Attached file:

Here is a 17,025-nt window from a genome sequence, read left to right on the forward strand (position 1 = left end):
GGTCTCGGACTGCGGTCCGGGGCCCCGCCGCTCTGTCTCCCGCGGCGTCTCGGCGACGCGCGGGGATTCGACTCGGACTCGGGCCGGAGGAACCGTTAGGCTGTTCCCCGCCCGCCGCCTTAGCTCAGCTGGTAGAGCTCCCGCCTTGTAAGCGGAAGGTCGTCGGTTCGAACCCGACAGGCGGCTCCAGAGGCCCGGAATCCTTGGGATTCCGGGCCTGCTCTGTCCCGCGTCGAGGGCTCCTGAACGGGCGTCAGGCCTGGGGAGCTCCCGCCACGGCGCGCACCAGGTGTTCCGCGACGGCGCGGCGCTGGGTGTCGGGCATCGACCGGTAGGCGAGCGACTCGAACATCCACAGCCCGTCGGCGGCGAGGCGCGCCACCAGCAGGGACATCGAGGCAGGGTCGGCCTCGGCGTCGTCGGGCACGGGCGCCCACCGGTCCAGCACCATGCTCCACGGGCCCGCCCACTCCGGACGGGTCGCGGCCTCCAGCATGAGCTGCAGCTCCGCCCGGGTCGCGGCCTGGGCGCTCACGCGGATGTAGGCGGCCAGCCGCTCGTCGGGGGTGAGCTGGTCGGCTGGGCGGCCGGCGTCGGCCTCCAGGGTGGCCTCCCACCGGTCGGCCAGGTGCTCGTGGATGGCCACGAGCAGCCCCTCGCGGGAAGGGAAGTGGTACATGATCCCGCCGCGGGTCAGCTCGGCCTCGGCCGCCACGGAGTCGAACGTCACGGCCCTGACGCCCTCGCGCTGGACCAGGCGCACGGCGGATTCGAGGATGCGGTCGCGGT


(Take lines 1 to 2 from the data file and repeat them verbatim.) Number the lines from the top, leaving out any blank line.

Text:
Here is a 17,025-nt window from a genome sequence, read left to right on the forward strand (position 1 = left end):
GGTCTCGGACTGCGGTCCGGGGCCCCGCCGCTCTGTCTCCCGCGGCGTCTCGGCGACGCGCGGGGATTCGACTCGGACTCGGGCCGGAGGAACCGTTAGGCTGTTCCCCGCCCGCCGCCTTAGCTCAGCTGGTAGAGCTCCCGCCTTGTAAGCGGAAGGTCGTCGGTTCGAACCCGACAGGCGGCTCCAGAGGCCCGGAATCCTTGGGATTCCGGGCCTGCTCTGTCCCGCGTCGAGGGCTCCTGAACGGGCGTCAGGCCTGGGGAGCTCCCGCCACGGCGCGCACCAGGTGTTCCGCGACGGCGCGGCGCTGGGTGTCGGGCATCGACCGGTAGGCGAGCGACTCGAACATCCACAGCCCGTCGGCGGCGAGGCGCGCCACCAGCAGGGACATCGAGGCAGGGTCGGCCTCGGCGTCGTCGGGCACGGGCGCCCACCGGTCCAGCACCATGCTCCACGGGCCCGCCCACTCCGGACGGGTCGCGGCCTCCAGCATGAGCTGCAGCTCCGCCCGGGTCGCGGCCTGGGCGCTCACGCGGATGTAGGCGGCCAGCCGCTCGTCGGGGGTGAGCTGGTCGGCTGGGCGGCCGGCGTCGGCCTCCAGGGTGGCCTCCCACCGGTCGGCCAGGTGCTCGTGGATGGCCACGAGCAGCCCCTCGCGGGAAGGGAAGTGGTACATGATCCCGCCGCGGGTCAGCTCGGCCTCGGCCGCCACGGAGTCGAACGTCACGGCCCTGACGCCCTCGCGCTGGACCAGGCGCACGGCGGATTCGAGGATGCGGTCGCGGT